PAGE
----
Null coalescing operator IList, Array, Enumerable.Empty in foreach

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In this question I found the following:

int[] array = null;  foreach (int i in array ?? Enumerable.Empty<int>())   {       System.Console.WriteLine(string.Format("{0}", i));   }   

and

int[] returnArray = Do.Something() ?? new int[] {}; 

and

... ?? new int[0] 

In a NotifyCollectionChangedEventHandler I wanted to apply the Enumerable.Empty like so:

foreach (DrawingPoint drawingPoint in e.OldItems ?? Enumerable.Empty<DrawingPoint>())     this.RemovePointMarker(drawingPoint); 

Note: OldItems is of the type IList

And it gives me:

Operator '??' cannot be applied to operands of type 'System.Collections.IList' and System.Collections.Generic.IEnumerable<WWSmartAufmassWpf.Data.DrawingPoint>

However

foreach (DrawingPoint drawingPoint in e.OldItems ?? new int[0]) 

and

foreach (DrawingPoint drawingPoint in e.OldItems ?? new int[] {}) 

works just fine.

Why is that?
Why does IList ?? T[] work but IList ?? IEnumerable<T> doesn't?

 


When using this expression:

a ?? b 

Then b either must be the same type as a, or it must be implicitly castable to that type, which with references means that it has to implement or inherit from whatever type a is.

These work:

SomethingThatIsIListOfT ?? new T[0] SomethingThatIsIListOfT ?? new T[] { }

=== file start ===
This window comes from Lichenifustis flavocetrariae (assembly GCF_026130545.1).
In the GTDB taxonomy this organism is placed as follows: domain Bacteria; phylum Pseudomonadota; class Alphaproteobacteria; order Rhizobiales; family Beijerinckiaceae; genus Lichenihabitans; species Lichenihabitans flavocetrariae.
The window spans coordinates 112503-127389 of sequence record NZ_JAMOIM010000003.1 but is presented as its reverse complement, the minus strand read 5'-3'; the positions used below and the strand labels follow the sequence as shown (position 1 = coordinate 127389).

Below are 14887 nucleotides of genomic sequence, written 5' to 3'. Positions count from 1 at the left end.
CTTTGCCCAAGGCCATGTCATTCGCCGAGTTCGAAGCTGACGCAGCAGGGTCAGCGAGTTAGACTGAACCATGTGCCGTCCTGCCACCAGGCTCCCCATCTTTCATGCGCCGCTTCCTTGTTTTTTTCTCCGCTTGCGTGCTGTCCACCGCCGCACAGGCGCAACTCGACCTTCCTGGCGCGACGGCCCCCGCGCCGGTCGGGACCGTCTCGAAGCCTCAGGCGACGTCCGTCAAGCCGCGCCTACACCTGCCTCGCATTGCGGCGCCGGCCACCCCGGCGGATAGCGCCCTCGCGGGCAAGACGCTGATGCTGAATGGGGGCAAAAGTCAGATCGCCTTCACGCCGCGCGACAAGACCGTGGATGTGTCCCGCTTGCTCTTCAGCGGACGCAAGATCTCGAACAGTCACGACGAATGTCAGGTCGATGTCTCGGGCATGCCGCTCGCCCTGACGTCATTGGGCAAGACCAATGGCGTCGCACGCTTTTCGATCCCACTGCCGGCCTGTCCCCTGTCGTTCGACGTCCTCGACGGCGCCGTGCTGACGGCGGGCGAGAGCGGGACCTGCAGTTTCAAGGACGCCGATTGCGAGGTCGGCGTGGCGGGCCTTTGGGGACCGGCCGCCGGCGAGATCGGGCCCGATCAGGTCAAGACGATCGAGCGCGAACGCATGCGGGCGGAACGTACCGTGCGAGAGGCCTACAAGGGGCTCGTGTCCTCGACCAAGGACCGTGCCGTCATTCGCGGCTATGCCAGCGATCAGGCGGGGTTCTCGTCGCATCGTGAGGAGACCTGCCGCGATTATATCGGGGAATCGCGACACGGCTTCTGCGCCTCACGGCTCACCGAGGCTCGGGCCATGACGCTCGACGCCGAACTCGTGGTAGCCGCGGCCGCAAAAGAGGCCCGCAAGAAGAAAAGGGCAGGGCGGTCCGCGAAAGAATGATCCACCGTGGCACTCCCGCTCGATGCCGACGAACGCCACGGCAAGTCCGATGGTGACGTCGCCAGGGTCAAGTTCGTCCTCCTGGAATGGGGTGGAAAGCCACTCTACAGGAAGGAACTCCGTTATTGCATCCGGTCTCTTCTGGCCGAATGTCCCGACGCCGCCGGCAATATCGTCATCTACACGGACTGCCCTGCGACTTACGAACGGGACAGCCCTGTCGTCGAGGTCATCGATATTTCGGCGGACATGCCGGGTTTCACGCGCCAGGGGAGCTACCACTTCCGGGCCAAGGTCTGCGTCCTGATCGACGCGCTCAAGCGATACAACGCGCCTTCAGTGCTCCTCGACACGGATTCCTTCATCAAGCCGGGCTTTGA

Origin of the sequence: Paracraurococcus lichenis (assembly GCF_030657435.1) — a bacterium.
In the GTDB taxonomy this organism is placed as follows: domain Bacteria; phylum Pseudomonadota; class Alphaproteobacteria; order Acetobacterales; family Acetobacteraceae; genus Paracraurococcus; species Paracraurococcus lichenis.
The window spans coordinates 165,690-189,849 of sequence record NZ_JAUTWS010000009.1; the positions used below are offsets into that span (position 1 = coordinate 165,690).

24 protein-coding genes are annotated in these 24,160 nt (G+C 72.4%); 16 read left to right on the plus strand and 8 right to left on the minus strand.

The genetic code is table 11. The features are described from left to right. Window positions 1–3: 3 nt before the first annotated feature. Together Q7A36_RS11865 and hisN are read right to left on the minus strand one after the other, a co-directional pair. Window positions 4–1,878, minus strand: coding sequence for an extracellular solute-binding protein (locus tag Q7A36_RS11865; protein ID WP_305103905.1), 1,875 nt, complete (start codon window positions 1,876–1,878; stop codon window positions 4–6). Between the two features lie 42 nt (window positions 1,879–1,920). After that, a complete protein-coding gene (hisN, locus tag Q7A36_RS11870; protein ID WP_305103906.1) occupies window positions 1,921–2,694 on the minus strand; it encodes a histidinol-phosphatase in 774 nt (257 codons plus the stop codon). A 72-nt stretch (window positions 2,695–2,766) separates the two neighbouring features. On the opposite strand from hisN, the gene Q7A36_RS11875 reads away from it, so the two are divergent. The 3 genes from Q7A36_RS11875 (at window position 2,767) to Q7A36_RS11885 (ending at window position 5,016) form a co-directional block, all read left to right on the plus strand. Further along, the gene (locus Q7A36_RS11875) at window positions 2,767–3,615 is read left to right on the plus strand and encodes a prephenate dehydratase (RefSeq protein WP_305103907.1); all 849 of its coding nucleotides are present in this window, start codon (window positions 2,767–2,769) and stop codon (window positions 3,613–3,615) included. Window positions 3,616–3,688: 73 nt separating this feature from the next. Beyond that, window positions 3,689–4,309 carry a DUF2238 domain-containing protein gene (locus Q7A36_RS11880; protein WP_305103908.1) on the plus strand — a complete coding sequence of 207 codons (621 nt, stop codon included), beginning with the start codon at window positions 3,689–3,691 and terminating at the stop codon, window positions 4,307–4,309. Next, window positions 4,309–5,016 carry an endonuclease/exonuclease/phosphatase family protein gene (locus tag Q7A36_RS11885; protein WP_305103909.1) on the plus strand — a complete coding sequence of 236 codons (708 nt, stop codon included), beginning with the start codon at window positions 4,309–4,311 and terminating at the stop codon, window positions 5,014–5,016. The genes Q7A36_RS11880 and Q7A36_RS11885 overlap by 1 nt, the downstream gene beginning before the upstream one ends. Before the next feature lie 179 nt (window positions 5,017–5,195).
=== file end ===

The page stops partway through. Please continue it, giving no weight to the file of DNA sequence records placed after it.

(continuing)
because T[] is an IList<T>, the array type implements that interface.

However, this won't work:

SomethingThatIsIListOfT ?? SomethingThatImplementsIEnumerableOfT 

because the type of the expression will be the a type, and the compiler is obviously unable to guarantee that SomethingThatImplementsIEnumerableOfT also implements IList<T>.

You're going to have to cast one of the two sides so that you have compatible types:

(IEnumerable<T>)SomethingThatIsIListOfT ?? SomethingThatImplementsIEnumerableOfT 

Now the type of the expression is IEnumerable<T> and the ?? operator can do its thing.


The "type of the expression will be the type of a" is a bit simplified, the full text from the specification is as follows:


The type of the expression a ?? b depends on which implicit conversions are available on the operands. In order of preference, the type of a ?? b is A0, A, or B, where A is the type of a (provided that a has a type), B is the type of b (provided that b has a type), and A0 is the underlying type of A if A is a nullable type, or A otherwise. Specifically, a ?? b is processed as follows:

  • If A exists and is not a nullable type or a reference type, a compile-time error occurs.
  • If b is a dynamic expression, the result type is dynamic. At runtime, a is first evaluated. If a is not null, a is converted to a dynamic type, and this becomes the result. Otherwise, b is evaluated, and the outcome becomes the result.
  • Otherwise, if A exists and is a nullable type and an implicit conversion exists from b to A0, the result type is A0. At runtime, a is first evaluated. If a is not null, a is unwrapped to type A0, and it becomes the result. Otherwise, b is evaluated and converted to type A0, and it becomes the result.
  • Otherwise, if A exists and an implicit conversion exists from b to A, the result type is A. At runtime, a is first evaluated. If a is not null, a becomes the result. Otherwise, b is evaluated and converted to type A, and it becomes the result.
  • Otherwise, if b has a type B and an implicit conversion exists from a to B, the result type is B. At runtime, a is first evaluated. If a is not null, a is unwrapped to type A0 (if A exists and is nullable) and converted to type B, and it becomes the result. Otherwise, b is evaluated and becomes the result.
  • Otherwise, a and b are incompatible, and a compile-time error occurs.

Comment

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